Wifredo Óscar de la Concepción Lam y Castilla (Chinese: 林飛龍, December 8, 1902 – September 11, 1982), better known as Wifredo Lam, was a Cuban artist who sought to portray and revive the enduring Afro-Cuban spirit and culture. Inspired by and in contact with some of the most renowned artists of the 20th century, Lam melded his influences and created a unique style, which was ultimately characterized by the prominence of hybrid figures.
Lam pursued a successful artistic career within avant-garde circles on both sides of the Atlantic, and was closely associated with twentieth-century artistic and literary icons such as Pablo Picasso, André Breton, Aimé Césaire, Lucio Fontana and Asger Jorn. His work poetically addresses themes of social injustice, nature and spirituality, and was greeted internationally with both consternation and acclaim.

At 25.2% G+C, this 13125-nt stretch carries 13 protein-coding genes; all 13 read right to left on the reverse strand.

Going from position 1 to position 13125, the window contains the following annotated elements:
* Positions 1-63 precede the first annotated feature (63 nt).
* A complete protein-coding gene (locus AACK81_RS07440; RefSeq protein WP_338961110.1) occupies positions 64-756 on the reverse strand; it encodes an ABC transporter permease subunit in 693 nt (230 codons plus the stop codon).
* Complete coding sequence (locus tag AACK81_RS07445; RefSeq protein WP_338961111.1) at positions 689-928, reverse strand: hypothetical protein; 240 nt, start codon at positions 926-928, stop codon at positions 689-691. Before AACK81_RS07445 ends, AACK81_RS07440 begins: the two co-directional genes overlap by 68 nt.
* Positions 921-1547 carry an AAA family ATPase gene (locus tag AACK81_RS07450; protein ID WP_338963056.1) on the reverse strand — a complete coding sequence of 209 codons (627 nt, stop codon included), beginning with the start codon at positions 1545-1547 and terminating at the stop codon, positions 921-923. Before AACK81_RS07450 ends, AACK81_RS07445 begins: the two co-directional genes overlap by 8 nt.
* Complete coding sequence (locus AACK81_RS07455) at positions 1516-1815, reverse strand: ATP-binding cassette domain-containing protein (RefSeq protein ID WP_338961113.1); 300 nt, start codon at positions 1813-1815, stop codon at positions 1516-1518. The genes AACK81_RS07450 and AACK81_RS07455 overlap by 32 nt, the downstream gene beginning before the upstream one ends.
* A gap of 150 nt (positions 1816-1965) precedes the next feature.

A witness to twentieth-century political upheaval throughout his long career – including the Spanish Civil War and the evacuation of artists and intellectuals from France with the onset of World War II – Lam defined a new and unique way of painting for a post-colonial world. Lam’s work now brings a historical perspective to contemporary issues.
THE EY EXHIBITION: WIFREDO LAM at Tate Modern celebrates Lam’s life and work and confirms his place at the centre of global modernism.